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The Flax Council of Canada Selects Cibus Global to Develop Non-Transgenic, Value-Added Crops

Listen to the Flax Council Announcement:

Winnipeg, Manitoba (April 22, 2010) — The Flax Council of Canada has announced an alliance with Cibus Global to develop non-transgenic traits that will help expand and enhance the Canadian flax industry. Using Cibus’ Rapid Trait Development System (RTDS™), the collaboration will develop non-transgenic crop traits that will improve yields for flax farmers and promise healthier flax-based oils for consumers without jeopardizing access to Europe, the world's biggest flax market, which currently restricts transgenic-based flax products. The partnership is supported by the Government of Canada.

"New and improved flax varieties will give Canadian farmers increased flax yield and more opportunities to succeed in international markets," said Federal Agriculture Minister Gerry Ritz. "The Government of Canada knows that agriculture is a cornerstone of our economy and that’s why we’re pleased to partner with the Flax Council of Canada to help keep farmers on the cutting edge with investments in research and innovation." In February, the Government of Canada announced that the Flax Council will receive up to CAN $4 million (US $3.99 million) toward the project with the end goal of maintaining Canada’s position as the world’s top flax producer.

An incredibly versatile crop, flax’s Omega-3 fatty acids and other nutritional benefits have made flax seeds and oils (linseed oil) popular food ingredients for people of all ages. It’s also ideal for animal consumption, fibers such as linen and industrial output, including linoleum and other building materials. While Canadian flax is exported globally, 70 percent of Canada’s flax is exported to Europe, underscoring the importance of 100 percent non-transgenic flax crops—such as those that will be developed with RTDS.

In the European Union, crops developed using mutagenesis techniques are exempted by the 2001 E.U. Directive on GMOs under Article 3, Annex 1B exemption. The U.S. Department of Agriculture has determined that Cibus’ RTDS crops are non-transgenic, mutagenesis-derived products; an independent team of Belgian scientists published a report with the same conclusion in Environmental Biosafety Research (2009). Pathways for regulatory approval in Canada for mutagenesis-derived products are straightforward, with no Canadian regulatory time delays expected. The RTDS-developed oilseed flax, which will allow North American growers to utilize a more effective and efficient weed control system, is expected to come to market in 2015.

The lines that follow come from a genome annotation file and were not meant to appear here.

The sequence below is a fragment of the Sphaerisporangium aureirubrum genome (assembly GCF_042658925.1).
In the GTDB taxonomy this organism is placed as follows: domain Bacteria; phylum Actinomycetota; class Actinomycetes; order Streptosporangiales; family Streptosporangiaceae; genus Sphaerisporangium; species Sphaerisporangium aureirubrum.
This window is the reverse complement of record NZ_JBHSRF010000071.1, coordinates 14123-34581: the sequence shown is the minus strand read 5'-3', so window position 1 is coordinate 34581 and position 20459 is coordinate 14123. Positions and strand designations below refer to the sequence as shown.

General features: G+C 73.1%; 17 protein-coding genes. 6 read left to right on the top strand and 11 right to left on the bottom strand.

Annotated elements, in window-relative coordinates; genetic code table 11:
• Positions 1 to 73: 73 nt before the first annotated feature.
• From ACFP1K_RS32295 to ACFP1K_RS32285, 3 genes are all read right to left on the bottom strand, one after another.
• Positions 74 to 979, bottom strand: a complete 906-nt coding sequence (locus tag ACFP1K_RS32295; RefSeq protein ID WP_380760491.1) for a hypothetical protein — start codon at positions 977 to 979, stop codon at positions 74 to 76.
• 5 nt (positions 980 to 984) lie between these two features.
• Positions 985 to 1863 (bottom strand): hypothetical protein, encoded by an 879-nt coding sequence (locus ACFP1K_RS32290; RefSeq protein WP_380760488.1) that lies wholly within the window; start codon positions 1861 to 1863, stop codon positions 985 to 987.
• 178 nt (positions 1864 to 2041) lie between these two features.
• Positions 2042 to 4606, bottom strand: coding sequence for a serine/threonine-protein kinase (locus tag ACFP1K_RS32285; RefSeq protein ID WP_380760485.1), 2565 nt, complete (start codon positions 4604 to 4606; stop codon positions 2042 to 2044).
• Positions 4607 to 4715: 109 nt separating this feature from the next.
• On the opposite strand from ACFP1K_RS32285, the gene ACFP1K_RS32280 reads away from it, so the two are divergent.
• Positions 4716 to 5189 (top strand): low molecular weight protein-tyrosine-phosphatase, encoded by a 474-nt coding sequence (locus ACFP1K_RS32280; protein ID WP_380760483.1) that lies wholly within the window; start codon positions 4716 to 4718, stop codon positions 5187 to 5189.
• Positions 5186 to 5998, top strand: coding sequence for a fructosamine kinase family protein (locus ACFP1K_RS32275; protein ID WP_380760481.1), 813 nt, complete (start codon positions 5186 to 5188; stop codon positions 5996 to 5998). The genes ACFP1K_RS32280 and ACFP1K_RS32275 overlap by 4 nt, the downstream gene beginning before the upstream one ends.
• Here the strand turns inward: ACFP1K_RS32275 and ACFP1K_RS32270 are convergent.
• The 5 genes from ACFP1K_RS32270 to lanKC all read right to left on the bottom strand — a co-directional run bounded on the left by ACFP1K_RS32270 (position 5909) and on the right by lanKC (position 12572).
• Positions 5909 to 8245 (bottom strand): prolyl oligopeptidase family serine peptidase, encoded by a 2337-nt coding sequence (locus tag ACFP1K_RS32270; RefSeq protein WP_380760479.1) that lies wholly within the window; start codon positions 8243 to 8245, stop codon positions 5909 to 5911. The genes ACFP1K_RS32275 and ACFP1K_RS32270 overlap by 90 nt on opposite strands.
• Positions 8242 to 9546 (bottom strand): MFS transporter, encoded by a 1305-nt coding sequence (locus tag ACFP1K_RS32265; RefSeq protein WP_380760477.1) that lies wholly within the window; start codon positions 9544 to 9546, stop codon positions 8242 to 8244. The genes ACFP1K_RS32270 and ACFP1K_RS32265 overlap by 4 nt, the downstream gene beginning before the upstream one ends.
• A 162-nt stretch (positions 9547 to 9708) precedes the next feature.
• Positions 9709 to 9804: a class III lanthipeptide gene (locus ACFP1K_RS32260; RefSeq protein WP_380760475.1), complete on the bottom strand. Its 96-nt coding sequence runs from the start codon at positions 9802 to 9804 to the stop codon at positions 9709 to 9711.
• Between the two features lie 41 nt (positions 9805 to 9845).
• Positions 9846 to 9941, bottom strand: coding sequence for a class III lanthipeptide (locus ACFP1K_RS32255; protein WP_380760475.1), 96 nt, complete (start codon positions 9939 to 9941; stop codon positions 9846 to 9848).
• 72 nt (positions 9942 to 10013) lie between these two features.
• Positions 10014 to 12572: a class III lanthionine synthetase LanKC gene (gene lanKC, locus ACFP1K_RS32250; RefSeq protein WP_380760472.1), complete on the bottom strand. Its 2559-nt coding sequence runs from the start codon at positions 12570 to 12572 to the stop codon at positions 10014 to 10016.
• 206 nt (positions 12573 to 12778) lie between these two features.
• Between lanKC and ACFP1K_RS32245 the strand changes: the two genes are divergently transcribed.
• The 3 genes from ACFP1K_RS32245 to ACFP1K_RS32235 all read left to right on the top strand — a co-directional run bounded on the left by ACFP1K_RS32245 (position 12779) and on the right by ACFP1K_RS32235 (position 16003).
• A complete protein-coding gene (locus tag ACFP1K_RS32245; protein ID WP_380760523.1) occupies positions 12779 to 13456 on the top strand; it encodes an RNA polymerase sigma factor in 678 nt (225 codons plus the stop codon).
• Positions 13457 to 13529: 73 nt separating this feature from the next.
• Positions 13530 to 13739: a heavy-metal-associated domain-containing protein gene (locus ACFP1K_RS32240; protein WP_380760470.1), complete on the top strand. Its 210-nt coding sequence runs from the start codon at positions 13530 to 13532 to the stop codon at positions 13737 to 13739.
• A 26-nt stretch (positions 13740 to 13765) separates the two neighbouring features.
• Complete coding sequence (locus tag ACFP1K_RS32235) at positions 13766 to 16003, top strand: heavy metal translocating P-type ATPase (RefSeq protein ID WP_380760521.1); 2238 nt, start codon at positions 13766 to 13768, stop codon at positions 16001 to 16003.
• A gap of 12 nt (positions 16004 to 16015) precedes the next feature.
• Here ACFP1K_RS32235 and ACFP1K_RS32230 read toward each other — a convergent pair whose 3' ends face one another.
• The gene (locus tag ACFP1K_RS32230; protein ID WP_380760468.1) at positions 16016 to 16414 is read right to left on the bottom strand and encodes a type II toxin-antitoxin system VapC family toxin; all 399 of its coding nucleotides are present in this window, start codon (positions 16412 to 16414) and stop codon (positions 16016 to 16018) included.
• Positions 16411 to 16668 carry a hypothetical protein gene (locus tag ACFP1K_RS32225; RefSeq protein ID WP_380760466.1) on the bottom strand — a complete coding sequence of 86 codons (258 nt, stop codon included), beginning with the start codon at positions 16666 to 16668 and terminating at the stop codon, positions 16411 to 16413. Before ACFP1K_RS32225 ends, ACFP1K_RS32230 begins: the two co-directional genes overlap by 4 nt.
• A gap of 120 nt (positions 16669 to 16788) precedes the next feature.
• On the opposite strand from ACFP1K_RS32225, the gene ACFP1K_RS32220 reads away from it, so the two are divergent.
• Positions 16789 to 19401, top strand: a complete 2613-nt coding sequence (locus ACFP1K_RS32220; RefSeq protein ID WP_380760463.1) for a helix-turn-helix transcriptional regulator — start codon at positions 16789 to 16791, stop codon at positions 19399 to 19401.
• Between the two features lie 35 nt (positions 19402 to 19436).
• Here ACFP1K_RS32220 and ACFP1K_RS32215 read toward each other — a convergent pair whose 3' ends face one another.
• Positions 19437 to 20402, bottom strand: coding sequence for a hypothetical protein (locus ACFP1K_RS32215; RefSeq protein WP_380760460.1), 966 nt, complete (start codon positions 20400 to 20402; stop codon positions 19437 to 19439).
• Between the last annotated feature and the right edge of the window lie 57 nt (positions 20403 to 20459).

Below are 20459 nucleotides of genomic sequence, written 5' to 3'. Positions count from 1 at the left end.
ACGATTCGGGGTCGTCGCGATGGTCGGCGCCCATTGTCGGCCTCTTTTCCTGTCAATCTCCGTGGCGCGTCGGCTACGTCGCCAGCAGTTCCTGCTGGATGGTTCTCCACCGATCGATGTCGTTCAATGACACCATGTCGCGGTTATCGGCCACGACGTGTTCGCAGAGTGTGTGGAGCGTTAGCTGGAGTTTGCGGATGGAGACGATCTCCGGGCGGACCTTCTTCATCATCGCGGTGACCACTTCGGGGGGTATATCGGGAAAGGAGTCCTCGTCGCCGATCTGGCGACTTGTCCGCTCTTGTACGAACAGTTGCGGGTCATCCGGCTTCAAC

“The Canadian flax industry has set ambitious goals for acreage expansion and product improvement in the coming years while remaining fully committed to responding to European consumers’ concerns around transgenic crops and crop contamination,” said Barry Hall, President, Flax Council of Canada. “Cibus will make these goals a reality thanks to its non-transgenic RTDS system that will deliver us the high-value traits we need to make flax easier and more profitable to grow while maintaining the level of quality that our customers demand. We hope it is just the first of many traits we develop together, including oil quality and quantity improvements.”

“The Flax Council of Canada is the flax industry’s preeminent trade group, and they are setting a responsible, strategic precedent by opting for a non-transgenic approach to trait enhancement,” said Keith Walker, President, Cibus Global. “In that regard, we’re delighted to receive this endorsement of Cibus’ RTDS by a major trade organization, backed by a global agricultural super power, and the recognition that RTDS is a viable alternative to transgenics.”

Mutagenesis-derived flax is already produced and readily accepted globally. RTDS is a more precise version of mutagenesis that will use flax’s natural process of gene repair to yield desired traits. By mimicking natural methods in a highly targeted way, RTDS technology avoids the introduction of foreign genetic material into plants, as well as the regulation associated with transgenic (GM) crops.

About The Flax Council of Canada

The Flax Council of Canada (www.flaxcouncil.ca) is a broad-based, non-commercial association. Its mandate is to promote the use of flax and flax products. The Council represents and has input from all sectors of the flax industry, some of which include: seed growers, producers, grain handlers, traders, manufacturers, marketing agencies, processors, private and public researchers, educational institutions and governments. The Council fosters crop and product development, exchanges information and communicates throughout the industry. Located in downtown Winnipeg, the Council operates at the hub of Canada’s grains and oilseed trade.

About Cibus Global, Ltd.

Cibus Global (www.cibus.com) develops beneficial crop traits with far-reaching implications in agriculture, alternative energy and product development. Through its proprietary Rapid Trait Development System (RTDS), Cibus creates traits in a directed way with more precision than traditional breeding techniques and without the introduction of foreign genetic material. RTDS has proven itself in the laboratory with several different applications. Cibus’ products will be brought to market through strategic, crop-specific partnerships.